So I scored some Altra Torin and Intuition 3 shoes to review, yay! (And, in the interests of full disclosure, got to keep them). And, better yet: one lucky Cranky Fitness reader can win a pair of Altra's of their choice. Cool, no?
But those of you who are already hip to Altra's are probably going: WTF, Crabby? The Torin's and Intuitions are running shoes, not walking shoes, you misinformed nincompoop!
Why is this Mostly an Altra Walking Shoe Review and not a Running Shoe Review?
But in my defense, I thought I would be running again by now! My back seemed to be getting better. I was all set to hit the trails again--and I thought the Altra zero drops would make an intriguing choice to give that a shot with.
I swear I wasn't being a totally unscrupulous scheming greedy product-whore.
And heck, I did do some running. At least enough to form an impression of both pair, which I will of course share with you. But this is mainly a review of the Torin and Intuition 3's in terms of how they fare as walking shoes. I figured, surely I'm not the only chronically injured, yet eternally optimistic runner-wannabee who spends a lot of time walking?
Then, in a very happy development, I 'fessed up to the Altra Rep about the walking thing, and was assured: No problem, Crabby, LOTS of people use Altra's for walking! Race walkers in particular were early adapters of the Altra brand. The Altra folks are even introducing a new walking shoe for working stiffs who are on their feet all day, in employment-appropriate blacks, whites, etc. These may or may not have hit their website as this review goes live. Whew!
So... what did I think about the shoes? And what's the deal with the giveaway?
Why I Was Intrigued by Altra Zero Drop Shoe
Altra's are known for ditching the built-up heels so many athletic shoes have. (Thus they have "zero drop" from heel to toe. They even invented that term). This encourages runners to use a forefoot strike. And the shoes are more naturally "foot shaped" and thus have a have a wider toe box than traditional shoes, so your tootsies can spread out. Yet their shoes generally supply a lot more cushioning than barefoot-style shoes.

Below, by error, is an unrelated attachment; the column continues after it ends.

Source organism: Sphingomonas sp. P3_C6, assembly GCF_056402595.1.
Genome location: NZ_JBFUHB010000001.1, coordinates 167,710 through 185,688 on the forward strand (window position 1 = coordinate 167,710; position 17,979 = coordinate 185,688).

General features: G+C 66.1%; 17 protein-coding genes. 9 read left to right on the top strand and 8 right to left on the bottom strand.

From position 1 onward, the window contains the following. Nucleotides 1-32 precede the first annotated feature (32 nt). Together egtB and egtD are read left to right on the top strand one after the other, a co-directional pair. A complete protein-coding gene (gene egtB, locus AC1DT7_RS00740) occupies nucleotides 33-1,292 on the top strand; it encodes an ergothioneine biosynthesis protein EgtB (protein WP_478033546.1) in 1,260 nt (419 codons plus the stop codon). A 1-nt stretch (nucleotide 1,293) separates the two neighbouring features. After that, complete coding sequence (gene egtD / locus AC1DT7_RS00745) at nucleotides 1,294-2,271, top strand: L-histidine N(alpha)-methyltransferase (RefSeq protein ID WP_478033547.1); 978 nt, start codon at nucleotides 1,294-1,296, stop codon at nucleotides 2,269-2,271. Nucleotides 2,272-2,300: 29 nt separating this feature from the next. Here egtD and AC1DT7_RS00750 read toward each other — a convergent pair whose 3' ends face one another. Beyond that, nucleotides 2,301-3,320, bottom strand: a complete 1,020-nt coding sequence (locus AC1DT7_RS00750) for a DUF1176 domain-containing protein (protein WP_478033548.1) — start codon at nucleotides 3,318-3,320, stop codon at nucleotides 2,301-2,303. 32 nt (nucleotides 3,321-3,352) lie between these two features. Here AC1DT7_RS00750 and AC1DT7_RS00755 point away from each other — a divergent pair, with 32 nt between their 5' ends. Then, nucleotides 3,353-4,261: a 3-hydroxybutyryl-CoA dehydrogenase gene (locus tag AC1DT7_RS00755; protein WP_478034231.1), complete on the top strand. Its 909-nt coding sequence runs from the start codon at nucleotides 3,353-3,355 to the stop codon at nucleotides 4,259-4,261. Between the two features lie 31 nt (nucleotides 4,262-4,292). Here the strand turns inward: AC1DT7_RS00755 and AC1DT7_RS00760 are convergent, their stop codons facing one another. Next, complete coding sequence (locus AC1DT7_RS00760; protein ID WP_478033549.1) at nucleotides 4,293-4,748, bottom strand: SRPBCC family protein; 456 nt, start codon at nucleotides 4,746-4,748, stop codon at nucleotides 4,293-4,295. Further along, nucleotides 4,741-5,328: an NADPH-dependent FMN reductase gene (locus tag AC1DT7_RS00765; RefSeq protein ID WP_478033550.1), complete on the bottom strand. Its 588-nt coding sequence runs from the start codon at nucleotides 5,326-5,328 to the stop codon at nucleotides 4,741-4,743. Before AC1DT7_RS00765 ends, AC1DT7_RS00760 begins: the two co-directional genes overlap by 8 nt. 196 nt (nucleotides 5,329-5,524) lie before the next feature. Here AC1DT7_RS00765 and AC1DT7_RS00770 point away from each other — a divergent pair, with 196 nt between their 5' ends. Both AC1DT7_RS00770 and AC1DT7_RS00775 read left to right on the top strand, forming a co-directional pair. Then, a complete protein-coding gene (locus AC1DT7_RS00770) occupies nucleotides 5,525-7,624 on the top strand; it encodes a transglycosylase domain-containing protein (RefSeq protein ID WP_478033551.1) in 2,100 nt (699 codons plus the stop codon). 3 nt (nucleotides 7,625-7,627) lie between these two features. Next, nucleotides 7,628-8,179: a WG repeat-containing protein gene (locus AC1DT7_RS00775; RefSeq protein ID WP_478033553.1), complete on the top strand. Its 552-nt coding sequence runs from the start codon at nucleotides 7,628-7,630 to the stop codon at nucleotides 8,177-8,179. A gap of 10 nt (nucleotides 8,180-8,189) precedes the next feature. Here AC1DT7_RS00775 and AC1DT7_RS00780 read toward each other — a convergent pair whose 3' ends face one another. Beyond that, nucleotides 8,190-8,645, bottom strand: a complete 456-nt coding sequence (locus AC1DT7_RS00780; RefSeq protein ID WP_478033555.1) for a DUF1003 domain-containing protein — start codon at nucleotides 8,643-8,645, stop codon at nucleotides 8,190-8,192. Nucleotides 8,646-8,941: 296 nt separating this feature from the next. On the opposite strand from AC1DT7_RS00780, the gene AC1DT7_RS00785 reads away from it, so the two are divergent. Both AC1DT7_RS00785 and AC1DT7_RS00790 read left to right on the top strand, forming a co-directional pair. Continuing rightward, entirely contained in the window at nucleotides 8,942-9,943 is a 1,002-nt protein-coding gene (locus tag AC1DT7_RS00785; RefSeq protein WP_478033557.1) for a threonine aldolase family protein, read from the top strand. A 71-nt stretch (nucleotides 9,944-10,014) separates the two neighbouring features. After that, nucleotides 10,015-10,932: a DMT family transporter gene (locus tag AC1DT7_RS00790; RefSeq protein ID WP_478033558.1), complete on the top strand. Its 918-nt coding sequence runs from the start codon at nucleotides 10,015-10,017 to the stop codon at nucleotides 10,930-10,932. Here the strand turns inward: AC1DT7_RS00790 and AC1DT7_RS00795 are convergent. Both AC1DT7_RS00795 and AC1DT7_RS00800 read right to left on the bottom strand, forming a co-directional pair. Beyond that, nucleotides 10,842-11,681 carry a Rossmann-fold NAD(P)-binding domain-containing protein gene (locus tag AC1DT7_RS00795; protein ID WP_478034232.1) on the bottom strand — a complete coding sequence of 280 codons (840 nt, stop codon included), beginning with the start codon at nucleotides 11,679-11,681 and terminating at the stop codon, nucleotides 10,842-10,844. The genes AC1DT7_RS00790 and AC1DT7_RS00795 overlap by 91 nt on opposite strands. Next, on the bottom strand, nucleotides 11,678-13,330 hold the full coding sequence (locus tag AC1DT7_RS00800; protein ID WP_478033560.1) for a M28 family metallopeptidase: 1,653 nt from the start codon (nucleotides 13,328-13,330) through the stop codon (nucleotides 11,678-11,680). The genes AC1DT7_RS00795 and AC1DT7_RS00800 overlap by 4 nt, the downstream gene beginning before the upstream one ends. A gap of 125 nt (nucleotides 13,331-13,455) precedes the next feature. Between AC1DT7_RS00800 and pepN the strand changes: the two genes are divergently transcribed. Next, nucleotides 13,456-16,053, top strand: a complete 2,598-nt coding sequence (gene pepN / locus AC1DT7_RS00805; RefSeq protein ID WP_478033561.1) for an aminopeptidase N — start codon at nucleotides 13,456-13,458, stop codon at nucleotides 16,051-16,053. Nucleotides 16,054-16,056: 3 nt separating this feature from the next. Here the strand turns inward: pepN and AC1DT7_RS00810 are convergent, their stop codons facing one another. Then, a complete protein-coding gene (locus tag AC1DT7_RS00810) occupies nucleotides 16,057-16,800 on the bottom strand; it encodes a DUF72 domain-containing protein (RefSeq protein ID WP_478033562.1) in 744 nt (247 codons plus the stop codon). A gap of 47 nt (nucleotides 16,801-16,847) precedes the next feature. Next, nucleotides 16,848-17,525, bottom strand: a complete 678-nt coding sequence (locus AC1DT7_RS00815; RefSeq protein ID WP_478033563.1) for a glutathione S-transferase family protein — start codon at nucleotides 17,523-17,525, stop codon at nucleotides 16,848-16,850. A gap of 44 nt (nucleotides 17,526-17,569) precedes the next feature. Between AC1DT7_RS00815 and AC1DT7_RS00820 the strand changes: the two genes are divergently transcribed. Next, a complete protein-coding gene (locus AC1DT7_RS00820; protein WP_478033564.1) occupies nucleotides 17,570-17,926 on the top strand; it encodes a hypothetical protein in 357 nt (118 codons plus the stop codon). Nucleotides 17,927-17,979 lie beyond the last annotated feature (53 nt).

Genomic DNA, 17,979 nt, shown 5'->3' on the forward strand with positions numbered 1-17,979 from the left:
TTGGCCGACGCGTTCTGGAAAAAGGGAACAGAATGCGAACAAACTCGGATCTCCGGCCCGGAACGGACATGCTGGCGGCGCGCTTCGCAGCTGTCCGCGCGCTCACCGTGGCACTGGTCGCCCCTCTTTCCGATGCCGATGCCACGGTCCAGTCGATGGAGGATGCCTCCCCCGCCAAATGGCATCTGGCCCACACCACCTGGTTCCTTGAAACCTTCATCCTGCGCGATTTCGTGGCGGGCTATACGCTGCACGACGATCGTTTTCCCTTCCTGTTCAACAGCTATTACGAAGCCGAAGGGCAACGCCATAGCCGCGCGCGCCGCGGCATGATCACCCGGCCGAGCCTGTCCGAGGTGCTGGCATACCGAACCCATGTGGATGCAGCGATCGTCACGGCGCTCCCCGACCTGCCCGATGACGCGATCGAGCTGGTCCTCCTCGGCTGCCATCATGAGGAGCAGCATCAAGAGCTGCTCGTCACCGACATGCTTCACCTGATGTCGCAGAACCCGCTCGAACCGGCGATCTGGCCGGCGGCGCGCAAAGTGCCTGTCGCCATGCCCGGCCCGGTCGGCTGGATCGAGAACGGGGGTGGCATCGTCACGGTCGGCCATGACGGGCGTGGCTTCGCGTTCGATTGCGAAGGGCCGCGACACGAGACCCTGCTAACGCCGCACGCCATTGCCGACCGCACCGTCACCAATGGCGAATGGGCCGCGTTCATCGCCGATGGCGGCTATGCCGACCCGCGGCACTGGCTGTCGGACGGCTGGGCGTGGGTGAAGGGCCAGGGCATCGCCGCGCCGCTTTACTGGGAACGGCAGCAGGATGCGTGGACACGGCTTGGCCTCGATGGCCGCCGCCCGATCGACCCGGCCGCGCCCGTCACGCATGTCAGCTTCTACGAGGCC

They come in a variety of styles with varying degrees of cushioning and support, from minimal to maximal, and they look... well, like actual shoes!
Meaning they don't have the creepy toe-sleeve design like Vibrams do.
The inserts are removable too so that you can decrease the amount of cushioning in your pair as your feet get stronger and you become more of a hard-core natural running beast like your cave-dwelling ancestors.
As it happens, part of my current rehabilitation plan is to try to strengthen my feet more, and rely less on footwear for cushioning and support, whether for walking or (mostly hypothetical) running. I've begun to suspect that so many years of being propped up by orthotics and cushioning and coddling have not fixed my various biomechanical problems at all. Instead, I'm wondering if that hasn't made things worse, rendering my foot muscles weak and passive, and my toes barely functional at all. My balance is as crappy as a drunken peg-legged blindfolded sailor making a getaway on a stolen pogo stick.
Anyway. I was eager to check out some shoes that I hoped might give me a more natural foot strike and starting easing me into minimalism more gradually.
Walking Shoe Review of the Torin's and Intuition 3's:
Altra is terribly careful about warning you to get into zero drop shoes gradually and incrementally, and give you lots of information and instructions.